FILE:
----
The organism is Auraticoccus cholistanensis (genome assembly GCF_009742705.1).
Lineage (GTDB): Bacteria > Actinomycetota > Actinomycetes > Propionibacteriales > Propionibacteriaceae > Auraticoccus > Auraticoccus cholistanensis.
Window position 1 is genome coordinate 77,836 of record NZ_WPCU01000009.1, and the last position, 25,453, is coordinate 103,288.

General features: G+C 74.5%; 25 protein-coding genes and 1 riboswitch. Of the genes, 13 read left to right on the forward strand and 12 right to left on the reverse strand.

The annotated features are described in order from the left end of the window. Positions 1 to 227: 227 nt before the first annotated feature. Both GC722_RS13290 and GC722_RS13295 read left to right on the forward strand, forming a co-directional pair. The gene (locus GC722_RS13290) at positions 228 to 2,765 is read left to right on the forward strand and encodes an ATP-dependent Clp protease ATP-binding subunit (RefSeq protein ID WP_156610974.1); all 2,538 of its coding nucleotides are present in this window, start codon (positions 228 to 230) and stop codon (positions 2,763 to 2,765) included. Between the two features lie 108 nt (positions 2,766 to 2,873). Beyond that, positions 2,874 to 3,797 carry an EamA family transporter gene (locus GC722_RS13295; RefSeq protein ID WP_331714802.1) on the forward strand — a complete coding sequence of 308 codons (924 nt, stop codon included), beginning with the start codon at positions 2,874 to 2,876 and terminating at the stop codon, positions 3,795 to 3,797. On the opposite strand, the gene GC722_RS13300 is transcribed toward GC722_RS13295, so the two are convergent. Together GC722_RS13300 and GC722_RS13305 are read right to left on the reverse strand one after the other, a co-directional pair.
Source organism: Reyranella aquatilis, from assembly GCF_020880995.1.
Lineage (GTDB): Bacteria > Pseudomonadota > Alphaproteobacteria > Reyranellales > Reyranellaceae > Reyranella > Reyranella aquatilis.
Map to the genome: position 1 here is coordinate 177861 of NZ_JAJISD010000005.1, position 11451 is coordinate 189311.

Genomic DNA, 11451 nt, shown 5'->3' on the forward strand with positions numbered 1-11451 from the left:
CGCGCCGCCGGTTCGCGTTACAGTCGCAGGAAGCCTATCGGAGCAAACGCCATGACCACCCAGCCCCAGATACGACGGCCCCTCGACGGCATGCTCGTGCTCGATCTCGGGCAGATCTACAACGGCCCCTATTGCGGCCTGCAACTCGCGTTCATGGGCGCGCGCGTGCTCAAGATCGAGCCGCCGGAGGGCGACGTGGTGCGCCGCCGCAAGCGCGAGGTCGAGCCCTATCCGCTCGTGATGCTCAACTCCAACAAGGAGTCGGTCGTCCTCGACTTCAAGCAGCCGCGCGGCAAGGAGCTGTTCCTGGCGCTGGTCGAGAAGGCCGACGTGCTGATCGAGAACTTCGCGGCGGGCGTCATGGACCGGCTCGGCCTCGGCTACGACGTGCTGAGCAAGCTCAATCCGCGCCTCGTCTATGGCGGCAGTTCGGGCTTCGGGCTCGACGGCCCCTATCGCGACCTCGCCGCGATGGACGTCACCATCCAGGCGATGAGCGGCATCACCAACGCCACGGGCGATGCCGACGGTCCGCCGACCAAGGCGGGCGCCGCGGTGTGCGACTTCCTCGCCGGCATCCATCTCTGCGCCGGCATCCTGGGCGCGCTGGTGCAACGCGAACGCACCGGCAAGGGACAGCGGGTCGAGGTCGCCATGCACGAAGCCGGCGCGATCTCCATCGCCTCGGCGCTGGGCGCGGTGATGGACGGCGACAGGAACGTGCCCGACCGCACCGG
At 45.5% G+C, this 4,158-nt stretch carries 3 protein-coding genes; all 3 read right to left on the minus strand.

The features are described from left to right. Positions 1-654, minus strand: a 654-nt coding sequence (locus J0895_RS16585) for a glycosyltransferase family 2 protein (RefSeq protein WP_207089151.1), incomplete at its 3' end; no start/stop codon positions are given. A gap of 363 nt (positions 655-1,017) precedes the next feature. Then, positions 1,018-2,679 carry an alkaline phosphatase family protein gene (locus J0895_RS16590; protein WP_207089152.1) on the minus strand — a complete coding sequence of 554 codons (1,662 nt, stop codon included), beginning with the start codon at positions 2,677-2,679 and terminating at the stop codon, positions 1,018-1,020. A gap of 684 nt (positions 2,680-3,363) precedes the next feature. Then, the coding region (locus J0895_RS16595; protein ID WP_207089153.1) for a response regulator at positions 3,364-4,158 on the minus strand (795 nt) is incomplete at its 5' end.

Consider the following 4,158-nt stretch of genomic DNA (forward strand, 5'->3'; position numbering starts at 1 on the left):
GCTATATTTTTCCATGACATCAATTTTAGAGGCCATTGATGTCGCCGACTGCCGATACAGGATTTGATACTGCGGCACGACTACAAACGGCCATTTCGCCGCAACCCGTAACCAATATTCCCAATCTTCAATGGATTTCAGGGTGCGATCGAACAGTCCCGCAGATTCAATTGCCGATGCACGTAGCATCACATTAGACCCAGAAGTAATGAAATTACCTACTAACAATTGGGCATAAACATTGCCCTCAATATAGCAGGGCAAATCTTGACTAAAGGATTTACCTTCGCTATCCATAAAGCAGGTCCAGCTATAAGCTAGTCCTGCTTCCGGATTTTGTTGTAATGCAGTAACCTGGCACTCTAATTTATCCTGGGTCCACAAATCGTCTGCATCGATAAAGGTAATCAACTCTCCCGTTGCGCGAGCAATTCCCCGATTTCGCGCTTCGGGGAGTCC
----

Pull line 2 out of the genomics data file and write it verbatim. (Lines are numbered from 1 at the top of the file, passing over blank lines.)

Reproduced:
Lineage (GTDB): Bacteria > Actinomycetota > Actinomycetes > Propionibacteriales > Propionibacteriaceae > Auraticoccus > Auraticoccus cholistanensis.